Marriage, Bequest, and Assortative Matching in Rural Ethiopia
This article examines the determinants of human and physical capital at marriage. Using detailed data from rural Ethiopia, we find that assets brought to marriage are distributed in a highly unequal manner. For first unions, assets brought to marriage are positively associated with parents' wealth, indicating that a bequest motive affects assets at marriage. Parental wealth affects the inheritance of neither groom nor bride. Sibling competition from brothers affects grooms' inheritance, but sisters have no effect. The marriage market is a major conduit for rural and gender inequality, although avenues do exist for couples to accumulate wealth over their life cycle.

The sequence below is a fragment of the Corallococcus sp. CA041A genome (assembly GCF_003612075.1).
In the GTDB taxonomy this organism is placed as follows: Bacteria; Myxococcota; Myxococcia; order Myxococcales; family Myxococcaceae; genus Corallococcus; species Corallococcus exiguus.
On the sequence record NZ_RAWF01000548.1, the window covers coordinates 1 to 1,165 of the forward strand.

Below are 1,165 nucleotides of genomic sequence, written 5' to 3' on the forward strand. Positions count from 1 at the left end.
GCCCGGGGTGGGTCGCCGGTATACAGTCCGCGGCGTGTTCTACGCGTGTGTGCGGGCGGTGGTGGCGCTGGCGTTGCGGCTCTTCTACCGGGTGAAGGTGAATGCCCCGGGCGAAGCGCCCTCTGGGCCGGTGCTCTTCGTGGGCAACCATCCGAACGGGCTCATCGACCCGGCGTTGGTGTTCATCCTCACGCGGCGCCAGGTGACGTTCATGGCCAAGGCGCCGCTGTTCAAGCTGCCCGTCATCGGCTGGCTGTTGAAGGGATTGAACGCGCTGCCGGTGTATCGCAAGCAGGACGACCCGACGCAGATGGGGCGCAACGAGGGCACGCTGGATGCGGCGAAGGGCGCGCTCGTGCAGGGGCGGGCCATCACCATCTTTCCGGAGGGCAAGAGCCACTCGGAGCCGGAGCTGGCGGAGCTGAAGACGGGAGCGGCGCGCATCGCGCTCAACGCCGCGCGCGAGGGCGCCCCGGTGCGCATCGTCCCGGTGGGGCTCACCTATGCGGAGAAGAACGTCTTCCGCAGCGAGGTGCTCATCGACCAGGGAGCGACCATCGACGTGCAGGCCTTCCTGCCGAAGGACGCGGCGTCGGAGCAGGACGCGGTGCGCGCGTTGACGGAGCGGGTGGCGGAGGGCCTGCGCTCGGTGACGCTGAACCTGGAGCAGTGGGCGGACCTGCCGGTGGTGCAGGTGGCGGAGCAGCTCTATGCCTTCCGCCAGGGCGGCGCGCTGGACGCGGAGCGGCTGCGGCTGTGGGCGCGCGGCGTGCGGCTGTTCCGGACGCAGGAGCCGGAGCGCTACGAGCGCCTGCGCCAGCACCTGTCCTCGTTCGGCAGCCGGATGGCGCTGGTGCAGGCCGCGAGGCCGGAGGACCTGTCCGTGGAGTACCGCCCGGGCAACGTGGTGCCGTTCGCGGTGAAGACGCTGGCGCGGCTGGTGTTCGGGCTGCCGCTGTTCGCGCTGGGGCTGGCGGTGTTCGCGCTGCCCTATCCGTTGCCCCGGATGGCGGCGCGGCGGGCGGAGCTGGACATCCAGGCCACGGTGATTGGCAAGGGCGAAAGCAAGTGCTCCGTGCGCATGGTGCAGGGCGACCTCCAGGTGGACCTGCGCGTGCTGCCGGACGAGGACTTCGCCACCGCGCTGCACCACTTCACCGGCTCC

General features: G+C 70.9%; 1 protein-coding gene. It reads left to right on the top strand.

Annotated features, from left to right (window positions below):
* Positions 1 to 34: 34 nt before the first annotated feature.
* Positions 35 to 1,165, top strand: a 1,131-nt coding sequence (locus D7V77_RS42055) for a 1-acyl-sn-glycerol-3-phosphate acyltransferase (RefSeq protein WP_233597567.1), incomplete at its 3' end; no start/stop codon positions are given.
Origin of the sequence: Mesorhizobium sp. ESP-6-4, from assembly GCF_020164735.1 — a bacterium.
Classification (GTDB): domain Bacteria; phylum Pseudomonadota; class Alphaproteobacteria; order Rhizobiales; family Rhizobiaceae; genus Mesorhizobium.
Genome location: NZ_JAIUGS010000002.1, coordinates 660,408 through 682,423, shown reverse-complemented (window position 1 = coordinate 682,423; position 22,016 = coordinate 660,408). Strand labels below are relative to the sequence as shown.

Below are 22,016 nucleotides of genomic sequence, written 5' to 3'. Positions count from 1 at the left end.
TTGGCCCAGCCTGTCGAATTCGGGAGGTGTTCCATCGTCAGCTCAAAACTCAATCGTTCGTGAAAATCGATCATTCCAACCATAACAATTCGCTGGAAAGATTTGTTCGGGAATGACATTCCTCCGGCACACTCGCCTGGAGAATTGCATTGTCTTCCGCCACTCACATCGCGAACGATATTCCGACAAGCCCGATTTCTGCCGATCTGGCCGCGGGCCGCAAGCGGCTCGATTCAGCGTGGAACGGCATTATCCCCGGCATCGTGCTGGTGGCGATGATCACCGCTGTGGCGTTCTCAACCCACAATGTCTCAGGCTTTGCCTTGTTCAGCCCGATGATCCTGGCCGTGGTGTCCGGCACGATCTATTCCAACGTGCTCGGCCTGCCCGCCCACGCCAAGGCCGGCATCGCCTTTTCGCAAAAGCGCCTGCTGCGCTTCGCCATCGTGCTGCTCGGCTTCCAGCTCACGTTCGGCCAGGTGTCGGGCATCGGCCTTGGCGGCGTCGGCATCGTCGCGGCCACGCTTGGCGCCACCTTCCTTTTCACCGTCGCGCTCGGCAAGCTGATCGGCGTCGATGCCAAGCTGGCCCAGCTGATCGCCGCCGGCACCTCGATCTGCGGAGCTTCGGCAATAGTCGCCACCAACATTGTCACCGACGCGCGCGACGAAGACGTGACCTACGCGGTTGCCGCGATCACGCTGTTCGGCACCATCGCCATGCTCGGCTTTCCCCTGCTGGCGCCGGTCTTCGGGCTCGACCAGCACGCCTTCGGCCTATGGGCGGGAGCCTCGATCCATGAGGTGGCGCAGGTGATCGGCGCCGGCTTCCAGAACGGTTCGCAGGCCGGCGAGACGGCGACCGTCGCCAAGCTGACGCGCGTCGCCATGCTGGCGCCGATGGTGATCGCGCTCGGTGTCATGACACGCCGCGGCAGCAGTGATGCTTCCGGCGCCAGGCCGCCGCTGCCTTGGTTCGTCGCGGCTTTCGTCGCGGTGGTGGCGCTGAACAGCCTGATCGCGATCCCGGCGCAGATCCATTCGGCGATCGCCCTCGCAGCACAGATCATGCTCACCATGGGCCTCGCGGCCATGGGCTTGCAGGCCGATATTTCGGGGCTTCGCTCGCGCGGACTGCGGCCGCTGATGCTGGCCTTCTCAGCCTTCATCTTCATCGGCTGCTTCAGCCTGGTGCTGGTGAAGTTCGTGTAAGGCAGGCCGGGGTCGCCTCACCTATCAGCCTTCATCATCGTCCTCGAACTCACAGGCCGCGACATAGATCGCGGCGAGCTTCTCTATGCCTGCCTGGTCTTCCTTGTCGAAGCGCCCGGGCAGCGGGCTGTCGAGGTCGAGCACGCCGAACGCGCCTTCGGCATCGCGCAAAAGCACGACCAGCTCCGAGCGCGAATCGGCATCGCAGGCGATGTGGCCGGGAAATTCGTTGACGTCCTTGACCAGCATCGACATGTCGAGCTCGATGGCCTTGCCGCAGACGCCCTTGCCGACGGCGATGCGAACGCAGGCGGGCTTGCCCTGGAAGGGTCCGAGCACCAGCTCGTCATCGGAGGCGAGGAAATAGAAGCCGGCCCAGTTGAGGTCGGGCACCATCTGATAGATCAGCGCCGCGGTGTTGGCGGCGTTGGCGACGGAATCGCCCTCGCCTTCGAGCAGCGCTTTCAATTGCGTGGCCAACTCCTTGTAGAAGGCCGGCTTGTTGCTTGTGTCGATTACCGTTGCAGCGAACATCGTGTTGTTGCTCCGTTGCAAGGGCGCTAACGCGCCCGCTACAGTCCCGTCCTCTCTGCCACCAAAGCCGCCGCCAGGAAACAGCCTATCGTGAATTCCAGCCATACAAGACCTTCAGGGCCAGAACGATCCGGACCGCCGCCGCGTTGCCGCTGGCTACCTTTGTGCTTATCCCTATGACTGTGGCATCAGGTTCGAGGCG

To our knowledge, this item is not available for
download. To find whether it is available, there are three
1. Check below under "Related research" whether another version of this item is available online.
2. Check on the provider's web page whether it is in fact available.
3. Perform a search for a similarly titled item that would be available.
When requesting a correction, please mention this item's handle: RePEc:ucp:ecdecc:y:2005:v:53:i:2:p:347-80. See general information about how to correct material in RePEc.
For technical questions regarding this item, or to correct its authors, title, abstract, bibliographic or download information, contact: (Journals Division)
If references are entirely missing, you can add them using this form.